Her younger brother’s critical illness and a transcontinental move create upheaval in 11-year-old Thyme’s life.
In the nine months since her brother, Val, was diagnosed with cancer, Thyme’s family life has been in turmoil. Her family’s relocation to New York from California, for a new treatment to prevent the recurrence of Val’s cancer, leaves Thyme feeling conflicted. Conklin sympathetically addresses Thyme’s struggles to reconcile her longing to return home with her growing awareness of the significance of Val’s new treatment. While depicting the complexity of the family members’ reactions, from older sister Cori’s increasing rebelliousness to their mother’s distracted preoccupation, Conklin also reveals their unwavering support for Val. Despite her determination to remain aloof, Thyme soon becomes attached to her life in New York. She joins work on the school’s spring performance and develops fledging friendships, including one with Jake, who she learns has also experienced grief. Thyme’s efforts to cope with the constant uncertainty and her feelings of insignificance in light of Val’s health issues illuminate the emotional impact a sibling’s serious illness has on the family. Although Thyme may feel invisible next to Val’s illness, when a medical crisis occurs, she realizes her vital importance to her family. Though Thyme and her family appear to be white, her classroom is realistically diverse.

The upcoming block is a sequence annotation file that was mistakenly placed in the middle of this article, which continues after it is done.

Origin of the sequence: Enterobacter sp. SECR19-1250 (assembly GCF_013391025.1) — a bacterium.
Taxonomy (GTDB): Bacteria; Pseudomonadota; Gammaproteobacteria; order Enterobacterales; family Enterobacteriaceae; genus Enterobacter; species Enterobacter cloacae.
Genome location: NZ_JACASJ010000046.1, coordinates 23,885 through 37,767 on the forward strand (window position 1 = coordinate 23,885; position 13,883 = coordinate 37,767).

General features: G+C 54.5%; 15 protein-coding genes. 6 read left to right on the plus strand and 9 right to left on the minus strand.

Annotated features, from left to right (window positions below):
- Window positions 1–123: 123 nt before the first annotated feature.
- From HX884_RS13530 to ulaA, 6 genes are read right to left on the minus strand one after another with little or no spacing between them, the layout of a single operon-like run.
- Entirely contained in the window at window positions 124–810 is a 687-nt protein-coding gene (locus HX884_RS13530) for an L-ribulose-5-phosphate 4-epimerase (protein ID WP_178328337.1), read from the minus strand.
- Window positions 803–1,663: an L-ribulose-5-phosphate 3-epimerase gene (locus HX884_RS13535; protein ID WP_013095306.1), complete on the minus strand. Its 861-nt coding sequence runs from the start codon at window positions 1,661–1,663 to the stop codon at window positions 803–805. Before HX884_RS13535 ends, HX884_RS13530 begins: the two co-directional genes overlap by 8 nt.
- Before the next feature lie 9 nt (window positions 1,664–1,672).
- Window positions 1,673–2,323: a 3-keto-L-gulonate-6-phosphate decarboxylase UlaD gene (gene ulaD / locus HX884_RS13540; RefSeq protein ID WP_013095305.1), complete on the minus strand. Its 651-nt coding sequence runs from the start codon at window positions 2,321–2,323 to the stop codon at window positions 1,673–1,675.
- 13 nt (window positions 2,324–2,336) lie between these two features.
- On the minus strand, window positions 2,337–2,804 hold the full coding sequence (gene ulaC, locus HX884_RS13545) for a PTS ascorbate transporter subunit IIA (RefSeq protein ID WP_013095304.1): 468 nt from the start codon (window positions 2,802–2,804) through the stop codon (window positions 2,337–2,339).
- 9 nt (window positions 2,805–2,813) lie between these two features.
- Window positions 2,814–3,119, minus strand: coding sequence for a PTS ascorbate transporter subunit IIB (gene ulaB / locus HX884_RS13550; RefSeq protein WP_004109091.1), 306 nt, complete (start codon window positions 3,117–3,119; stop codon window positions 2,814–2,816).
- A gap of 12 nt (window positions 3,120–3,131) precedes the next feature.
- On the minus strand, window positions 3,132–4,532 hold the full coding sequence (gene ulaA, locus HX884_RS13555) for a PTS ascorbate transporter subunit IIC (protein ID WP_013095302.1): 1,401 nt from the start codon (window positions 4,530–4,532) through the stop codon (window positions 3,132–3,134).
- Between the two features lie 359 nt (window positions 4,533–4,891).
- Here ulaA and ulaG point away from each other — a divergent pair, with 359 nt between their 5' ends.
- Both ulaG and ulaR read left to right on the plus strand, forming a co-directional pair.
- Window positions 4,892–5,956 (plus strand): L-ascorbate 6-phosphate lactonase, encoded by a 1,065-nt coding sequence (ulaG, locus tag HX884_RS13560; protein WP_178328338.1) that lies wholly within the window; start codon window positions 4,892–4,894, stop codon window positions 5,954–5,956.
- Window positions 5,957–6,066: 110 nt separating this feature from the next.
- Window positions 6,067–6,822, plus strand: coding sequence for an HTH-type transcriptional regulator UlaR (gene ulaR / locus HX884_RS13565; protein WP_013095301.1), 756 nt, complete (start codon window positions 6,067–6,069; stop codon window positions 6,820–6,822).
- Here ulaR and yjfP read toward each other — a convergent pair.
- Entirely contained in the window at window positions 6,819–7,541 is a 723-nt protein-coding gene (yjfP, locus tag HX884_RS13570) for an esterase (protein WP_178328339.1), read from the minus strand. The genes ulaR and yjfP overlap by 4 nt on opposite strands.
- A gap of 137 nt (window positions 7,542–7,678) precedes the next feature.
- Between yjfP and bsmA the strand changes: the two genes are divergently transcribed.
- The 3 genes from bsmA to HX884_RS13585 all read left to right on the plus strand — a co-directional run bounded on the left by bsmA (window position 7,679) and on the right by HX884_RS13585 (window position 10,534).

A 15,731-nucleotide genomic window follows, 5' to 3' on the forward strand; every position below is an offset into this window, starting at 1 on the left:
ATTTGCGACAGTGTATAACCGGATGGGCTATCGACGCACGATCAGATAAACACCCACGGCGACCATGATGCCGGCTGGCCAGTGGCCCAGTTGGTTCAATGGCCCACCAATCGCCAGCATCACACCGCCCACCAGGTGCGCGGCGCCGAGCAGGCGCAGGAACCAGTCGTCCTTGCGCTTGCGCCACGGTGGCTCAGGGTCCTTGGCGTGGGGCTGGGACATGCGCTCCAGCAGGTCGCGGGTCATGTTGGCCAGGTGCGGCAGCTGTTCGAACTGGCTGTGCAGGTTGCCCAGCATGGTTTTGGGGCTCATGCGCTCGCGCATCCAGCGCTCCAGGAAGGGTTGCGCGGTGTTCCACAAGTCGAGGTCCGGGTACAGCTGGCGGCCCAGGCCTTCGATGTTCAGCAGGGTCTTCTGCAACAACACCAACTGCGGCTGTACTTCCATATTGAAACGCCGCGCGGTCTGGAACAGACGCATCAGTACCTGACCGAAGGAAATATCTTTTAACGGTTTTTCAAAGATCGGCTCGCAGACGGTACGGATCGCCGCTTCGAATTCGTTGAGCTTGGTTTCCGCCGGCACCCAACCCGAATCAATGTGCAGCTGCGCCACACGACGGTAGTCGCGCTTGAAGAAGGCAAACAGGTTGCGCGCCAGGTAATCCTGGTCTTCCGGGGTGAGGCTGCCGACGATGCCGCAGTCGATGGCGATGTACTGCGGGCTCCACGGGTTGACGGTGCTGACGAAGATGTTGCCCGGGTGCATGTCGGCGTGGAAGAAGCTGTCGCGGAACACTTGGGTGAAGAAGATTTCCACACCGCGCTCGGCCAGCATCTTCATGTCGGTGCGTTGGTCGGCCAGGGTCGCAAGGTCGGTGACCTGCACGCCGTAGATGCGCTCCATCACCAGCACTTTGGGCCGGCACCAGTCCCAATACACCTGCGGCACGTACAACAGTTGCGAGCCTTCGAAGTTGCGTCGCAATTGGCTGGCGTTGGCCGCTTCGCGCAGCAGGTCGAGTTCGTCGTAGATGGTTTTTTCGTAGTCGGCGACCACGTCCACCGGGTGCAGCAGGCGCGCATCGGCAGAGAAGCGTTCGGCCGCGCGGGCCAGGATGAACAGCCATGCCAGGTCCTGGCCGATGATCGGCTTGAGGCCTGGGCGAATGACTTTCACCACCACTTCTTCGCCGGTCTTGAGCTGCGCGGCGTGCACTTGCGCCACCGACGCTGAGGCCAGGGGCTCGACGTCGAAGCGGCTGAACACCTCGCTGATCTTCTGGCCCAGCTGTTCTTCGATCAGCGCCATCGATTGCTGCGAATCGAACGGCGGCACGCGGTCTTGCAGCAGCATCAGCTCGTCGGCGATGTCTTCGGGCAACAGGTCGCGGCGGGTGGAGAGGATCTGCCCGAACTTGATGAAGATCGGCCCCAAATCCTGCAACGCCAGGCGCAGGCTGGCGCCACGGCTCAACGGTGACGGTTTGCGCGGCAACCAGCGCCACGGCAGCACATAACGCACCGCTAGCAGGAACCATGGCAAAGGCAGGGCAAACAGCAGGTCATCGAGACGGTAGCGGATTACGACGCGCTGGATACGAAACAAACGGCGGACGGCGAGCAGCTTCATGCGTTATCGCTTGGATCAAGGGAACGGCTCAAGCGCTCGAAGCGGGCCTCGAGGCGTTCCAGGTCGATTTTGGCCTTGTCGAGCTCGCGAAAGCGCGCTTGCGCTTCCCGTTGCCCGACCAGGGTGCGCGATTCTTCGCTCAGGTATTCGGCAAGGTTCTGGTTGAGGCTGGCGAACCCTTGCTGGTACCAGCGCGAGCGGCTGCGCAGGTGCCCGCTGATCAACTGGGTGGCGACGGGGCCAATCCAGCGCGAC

Thyme’s remarkable perseverance and resilience will inspire readers of Conklin’s compassionate tale. (Fiction. 10-14)